In McLaren Macomb, the NLRB overturned two decisions that had permitted employers to include confidentiality and nondisparagement provisions in severance agreements. “Mere proffer” of a severance agreement that conditions receipt of benefits on the “forfeiture of statutory rights” violates the NLRA. This Insight includes key takeaways from the
Articles Discussing Protected Concerted Activity Under The NLRA.
NEW NLRB DECISION PROHIBITS OVERLY BROAD LANGUAGE IN NON-DISPARAGEMENT AND CONFIDENTIALITY PROVISIONS IN SEVERANCE AGREEMENTS
Executive Summary: The National Labor Relations Board (the Board) recently overruled two prior Board decisions and held that overly broad language in non-disparagement and confidentiality clauses included in severance agreements provided to eleven bargaining unit employees violated the employees’ Section 7 rights under the National Labor Relations Act (NLRA).
NLRB Holds Confidentiality, Nondisparagement Provisions Illegal in Severance Agreements Presented to Section 7 Employees
On February 21, 2023, the National Labor Relations Board (NLRB) issued an important decision that may fundamentally change how and when employers use confidentiality and nondisparagement provisions.
NLRB Reverses Course to Limit Property Owners’ Right to Limit Off-Duty Access for Section 7 Activity
In another ruling promoting a pro-labor agenda under the Biden administration, the National Labor Relations Board (NLRB) reverted to its pre-2019 precedent on the balance between the rights of property owners and the rights of employees under Section 7 of the National Labor Relations Act (NLRA).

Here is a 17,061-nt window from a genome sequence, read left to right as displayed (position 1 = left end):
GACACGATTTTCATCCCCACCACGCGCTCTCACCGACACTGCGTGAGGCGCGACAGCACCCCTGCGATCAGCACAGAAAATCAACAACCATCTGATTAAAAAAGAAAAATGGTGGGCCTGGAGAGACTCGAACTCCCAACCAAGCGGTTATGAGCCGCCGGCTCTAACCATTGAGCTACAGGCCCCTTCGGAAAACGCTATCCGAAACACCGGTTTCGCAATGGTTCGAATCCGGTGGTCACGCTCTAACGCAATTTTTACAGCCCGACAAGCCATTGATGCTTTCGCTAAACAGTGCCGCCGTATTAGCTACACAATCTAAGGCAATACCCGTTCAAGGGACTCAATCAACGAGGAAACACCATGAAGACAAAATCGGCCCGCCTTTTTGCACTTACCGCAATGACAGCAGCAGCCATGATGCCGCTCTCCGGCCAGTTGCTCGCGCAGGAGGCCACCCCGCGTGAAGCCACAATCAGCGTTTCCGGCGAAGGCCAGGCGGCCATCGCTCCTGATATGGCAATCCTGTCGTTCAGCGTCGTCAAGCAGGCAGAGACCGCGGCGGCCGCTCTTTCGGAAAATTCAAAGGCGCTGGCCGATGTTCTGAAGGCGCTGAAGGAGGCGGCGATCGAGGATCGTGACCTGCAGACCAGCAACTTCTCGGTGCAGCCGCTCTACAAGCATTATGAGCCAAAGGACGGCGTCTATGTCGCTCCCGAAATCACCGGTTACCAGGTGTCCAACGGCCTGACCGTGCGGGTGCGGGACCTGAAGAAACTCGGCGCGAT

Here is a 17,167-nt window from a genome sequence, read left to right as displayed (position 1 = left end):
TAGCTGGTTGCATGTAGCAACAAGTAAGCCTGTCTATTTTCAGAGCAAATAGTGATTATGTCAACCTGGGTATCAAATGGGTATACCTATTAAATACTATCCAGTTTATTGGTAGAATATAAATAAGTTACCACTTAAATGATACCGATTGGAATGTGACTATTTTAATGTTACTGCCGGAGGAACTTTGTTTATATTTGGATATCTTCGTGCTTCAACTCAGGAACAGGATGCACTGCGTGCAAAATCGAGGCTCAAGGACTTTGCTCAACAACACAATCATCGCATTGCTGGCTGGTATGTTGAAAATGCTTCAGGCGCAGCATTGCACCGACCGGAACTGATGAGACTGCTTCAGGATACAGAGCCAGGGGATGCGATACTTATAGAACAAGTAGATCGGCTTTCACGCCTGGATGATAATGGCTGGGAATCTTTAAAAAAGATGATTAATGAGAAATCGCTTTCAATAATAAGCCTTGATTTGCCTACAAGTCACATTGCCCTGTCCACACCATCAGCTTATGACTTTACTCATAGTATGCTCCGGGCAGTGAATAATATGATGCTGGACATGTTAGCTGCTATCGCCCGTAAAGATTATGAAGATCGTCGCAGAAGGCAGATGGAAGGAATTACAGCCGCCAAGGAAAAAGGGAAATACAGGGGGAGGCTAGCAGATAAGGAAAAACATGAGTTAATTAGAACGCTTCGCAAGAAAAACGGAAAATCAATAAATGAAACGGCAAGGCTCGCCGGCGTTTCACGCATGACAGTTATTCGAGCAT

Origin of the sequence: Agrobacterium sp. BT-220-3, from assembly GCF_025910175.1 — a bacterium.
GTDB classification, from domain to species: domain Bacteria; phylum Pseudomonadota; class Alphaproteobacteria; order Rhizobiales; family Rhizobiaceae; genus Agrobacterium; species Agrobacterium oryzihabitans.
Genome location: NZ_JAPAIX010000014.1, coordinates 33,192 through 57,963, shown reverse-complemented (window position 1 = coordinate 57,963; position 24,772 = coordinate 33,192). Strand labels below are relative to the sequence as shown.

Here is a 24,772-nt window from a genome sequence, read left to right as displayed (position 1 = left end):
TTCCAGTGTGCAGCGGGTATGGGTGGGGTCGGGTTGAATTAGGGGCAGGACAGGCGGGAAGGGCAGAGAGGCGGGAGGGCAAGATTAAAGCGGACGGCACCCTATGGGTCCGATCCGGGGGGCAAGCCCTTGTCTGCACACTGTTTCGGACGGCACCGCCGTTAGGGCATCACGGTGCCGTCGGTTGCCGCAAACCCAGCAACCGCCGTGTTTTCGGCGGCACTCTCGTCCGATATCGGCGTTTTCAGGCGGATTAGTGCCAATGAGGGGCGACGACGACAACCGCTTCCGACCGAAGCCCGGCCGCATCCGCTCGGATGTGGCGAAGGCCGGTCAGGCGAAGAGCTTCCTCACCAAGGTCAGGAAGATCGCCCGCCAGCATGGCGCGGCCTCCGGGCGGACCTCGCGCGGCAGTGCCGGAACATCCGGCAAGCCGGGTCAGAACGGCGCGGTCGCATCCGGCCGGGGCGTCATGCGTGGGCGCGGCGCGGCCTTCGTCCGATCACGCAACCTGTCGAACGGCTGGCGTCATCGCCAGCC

NLRB Reaffirms “Special Circumstances” Test for Union Insignia Cases
On August 29, 2022, in a 3-2 decision, the National Labor Relations Board (NLRB or Board) reaffirmed that when an employer interferes in any way with its employees’ right to display union insignia, the employer must prove special circumstances that justify its interference. See Tesla, Inc., 32-CA-197020, 371 NLRB 131 (2022). In reaching this decision, the Board overruled a 2019 decision in which it held that the “special circumstances” standard only applied to employer policies that prohibited—rather than restricted—an employee from displaying union insignia.
NLRB Rules Employers Cannot Restrict Employees’ Right to Display Union Insignia
On August 29, 2022, the National Labor Relations Board (NLRB) issued a decision finding that absent special circumstances, employers may not enforce dress codes or uniform policies that interfere with employees’ right to display union insignia. 371 NLRB No. 131 (Aug. 29, 2022). The NLRB’s decision is a return to
Labor Board General Counsel Announces ‘Vigorous Enforcement’ of Protected Concerted Activity Charges
The National Labor Relations Board (NLRB) Acting General Counsel Peter Sung Ohr (AGC) has announced in a memorandum that his office will return to “vigorous enforcement” of employee rights under Section 7 rights of the National Labor Relations Act (NLRA).
Acting General Counsel Peter Ohr Issues Memorandum Regarding “Concerted” Activity
On March 31, 2021, Acting General Counsel Peter Ohr issued a memorandum addressing the concept of “concerted activity.” As brief background, under Section 7 of the National Labor Relations Act, employees have the right to engage in “concerted” activities for the purpose of “mutual aid or protection.”
What constitutes “concerted”